- 1 Functions in Hardy spaces and in .
- 2 Martingales in Hardy spaces and in .
- 3 Duality between and .
Functions in Hardy spaces and in .
Let be the unit disc and let, for , denote the space of holomorphic functions on (cf. also Analytic function) for which the supremum
is finite. If a function belongs to , , then there exists a function such that
Here, the function
is the probability density (cf. also Density of a probability distribution) of a Brownian motion starting at and exiting at . It is the Poisson kernel (cf. also Poisson integral) for the unit disc. A function , defined on , belongs to if there exists a constant such that , for all intervals (cf. also -space). Here, and denotes the Lebesgue measure of the interval . Let and be bounded real-valued functions defined on the boundary of , and let be the boundary function of the harmonic conjugate function of the harmonic extension to of (cf. also Conjugate harmonic functions), so that is the boundary function of a function which is holomorphic on . Then the function belongs to : see [a4], p. 200, or [a9], p. 295. The function
turns -functions of the line into -functions of the circle; see [a6], p. 226.
Martingales in Hardy spaces and in .
Let , , be Brownian motion starting at and let be the filtration generated by Brownian motion (cf. also Stochastic processes, filtering of). Notice that , , is a continuous Gaussian process with covariance . Define, for , the space of local martingales by
Here, . Since the martingales are -martingales, they can be written in the form of an Itô integral:
i) if ; and
Since for atoms on the event , it follows that . Moreover, every can be viewed as a limit of the form
where every is an atom and where . A local martingale is said to have to bounded mean oscillation (notation ) if there exists a constant such that
for all -stopping times . The infimum of the constants is the -norm of . It is denoted by . The above inequality is equivalent to
Let be a non-negative martingale. Put . Then belongs to if and only if is finite. More precisely, the following inequalities are valid:
For details, see e.g. [a4], p. 149. Let . Then is an unbounded martingale in . Two main versions of the John–Nirenberg inequalities are as follows.
Analytic version of the John–Nirenberg inequality.
There are constants , , such that, for any function for which , the inequality
is valid for all intervals .
Probabilistic version of the John–Nirenberg inequality.
There exists a constant such that for any martingale for which , the inequality is valid. For the same constant , the inequality
is valid for all -stopping times and for all for which .
As a consequence, for integrals of the form are finite for sufficiently small.
Duality between and .
The John–Nirenberg inequalities can be employed to prove the duality between the space of holomorphic functions and and between and .
Duality between and (analytic version).
The duality between and is given by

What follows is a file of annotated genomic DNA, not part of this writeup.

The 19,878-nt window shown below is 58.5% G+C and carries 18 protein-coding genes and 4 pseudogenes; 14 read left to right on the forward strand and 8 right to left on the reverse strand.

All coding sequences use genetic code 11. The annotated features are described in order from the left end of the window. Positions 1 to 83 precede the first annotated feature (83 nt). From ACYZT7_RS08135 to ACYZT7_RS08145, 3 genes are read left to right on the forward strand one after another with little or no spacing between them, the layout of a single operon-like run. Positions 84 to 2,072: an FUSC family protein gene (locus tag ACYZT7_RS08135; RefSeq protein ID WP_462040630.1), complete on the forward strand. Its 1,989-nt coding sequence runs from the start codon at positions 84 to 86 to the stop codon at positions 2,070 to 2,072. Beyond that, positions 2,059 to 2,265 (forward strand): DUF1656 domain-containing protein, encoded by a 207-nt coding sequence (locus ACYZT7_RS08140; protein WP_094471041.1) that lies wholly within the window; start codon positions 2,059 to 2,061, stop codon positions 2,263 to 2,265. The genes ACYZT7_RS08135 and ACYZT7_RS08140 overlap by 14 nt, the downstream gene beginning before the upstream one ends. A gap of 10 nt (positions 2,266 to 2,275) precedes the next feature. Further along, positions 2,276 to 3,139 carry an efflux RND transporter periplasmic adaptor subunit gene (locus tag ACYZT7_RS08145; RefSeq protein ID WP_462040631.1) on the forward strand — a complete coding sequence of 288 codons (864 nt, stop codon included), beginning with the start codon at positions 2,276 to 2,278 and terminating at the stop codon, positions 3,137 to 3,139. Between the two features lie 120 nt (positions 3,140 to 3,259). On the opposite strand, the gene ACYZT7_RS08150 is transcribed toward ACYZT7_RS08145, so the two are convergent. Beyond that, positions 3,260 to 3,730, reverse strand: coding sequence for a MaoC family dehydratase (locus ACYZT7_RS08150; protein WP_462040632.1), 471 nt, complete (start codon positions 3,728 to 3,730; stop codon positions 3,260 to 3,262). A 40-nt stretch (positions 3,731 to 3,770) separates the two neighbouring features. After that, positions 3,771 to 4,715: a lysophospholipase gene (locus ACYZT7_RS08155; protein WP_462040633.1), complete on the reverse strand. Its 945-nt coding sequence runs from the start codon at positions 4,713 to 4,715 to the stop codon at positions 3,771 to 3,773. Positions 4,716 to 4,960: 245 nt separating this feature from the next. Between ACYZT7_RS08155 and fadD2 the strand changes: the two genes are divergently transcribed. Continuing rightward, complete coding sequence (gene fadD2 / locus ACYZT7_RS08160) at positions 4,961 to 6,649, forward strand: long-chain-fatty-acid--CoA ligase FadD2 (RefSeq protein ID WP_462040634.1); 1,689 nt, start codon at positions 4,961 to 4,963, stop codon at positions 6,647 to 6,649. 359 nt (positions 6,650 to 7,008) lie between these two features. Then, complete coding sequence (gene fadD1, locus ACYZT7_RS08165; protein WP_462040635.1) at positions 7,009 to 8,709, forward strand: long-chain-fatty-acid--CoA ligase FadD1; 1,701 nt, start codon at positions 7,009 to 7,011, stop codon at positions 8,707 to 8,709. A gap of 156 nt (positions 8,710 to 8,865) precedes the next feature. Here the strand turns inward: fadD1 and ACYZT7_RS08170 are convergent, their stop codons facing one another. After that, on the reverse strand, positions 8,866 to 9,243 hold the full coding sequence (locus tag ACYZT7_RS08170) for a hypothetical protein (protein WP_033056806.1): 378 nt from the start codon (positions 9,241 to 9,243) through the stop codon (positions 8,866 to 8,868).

where (, ).
Duality between and (probabilistic version).
Let be a martingale in and let be a martingale in . The duality between these martingales is given by . Here, and .
There exists a more or less canonical way to identify holomorphic functions in and certain continuous martingales in . Moreover, the same is true for functions of bounded mean oscillation (functions in ) and certain continuous martingales in . Consequently, the duality between and can also be extended to a duality between -martingales and -martingales.
The relationship between (respectively, ) and a closed subspace of (respectively, ) is determined via the following equalities. For one writes and , and for one writes , where, as above, is two-dimensional Brownian motion starting at , and where . Then the martingale belongs to , and is a member of . The fact that can be considered as a closed subspace of is a consequence of the following
, , .
An important equality in the proof of these dualities is the following result: Let and be functions in . Then
Here, , . A similar convention is used for , . In the first (and in the final) equality, the distribution of is used: . The other equalities depend on the fact that a process like is a martingale, which follows from Itô calculus in conjunction with the harmonicity of the functions and . Next, let be a function in . Denote by the harmonic extension of to . Put . Then is a continuous martingale. Let be any stopping time. From the Markov property it follows that , where
As above, the Poisson kernel for the unit disc can be viewed as the probability density of a Brownian motion starting at and exiting at . Since the inequality is equivalent to the inequality
for some constant , it follows that can be considered as a closed subspace of : see [a6], Corol. 2.4; p. 234.
The analytic John–Nirenberg inequality can be viewed as a consequence of a result due to A.P. Calderón and A. Zygmund. Let be function in ( is some interval). Suppose . Then there exists a pairwise disjoint sequence of open subintervals of such that almost everywhere on ,
In [a1], [a6], [a7] and [a10], extensions of the above can be found. In particular, some of the concepts can be extended to other domains in (see [a6]), in and in more general Riemannian manifolds ([a1], [a2], [a7], [a10]). For a relationship with Carleson measures, see [a6], Chap. 6. A measure on is called a Carleson measure if for some constant and for all circle sectors . A function belongs to if and only if
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John-Nirenberg inequalities. Encyclopedia of Mathematics. URL: http://encyclopediaofmath.org/index.php?title=John-Nirenberg_inequalities&oldid=16042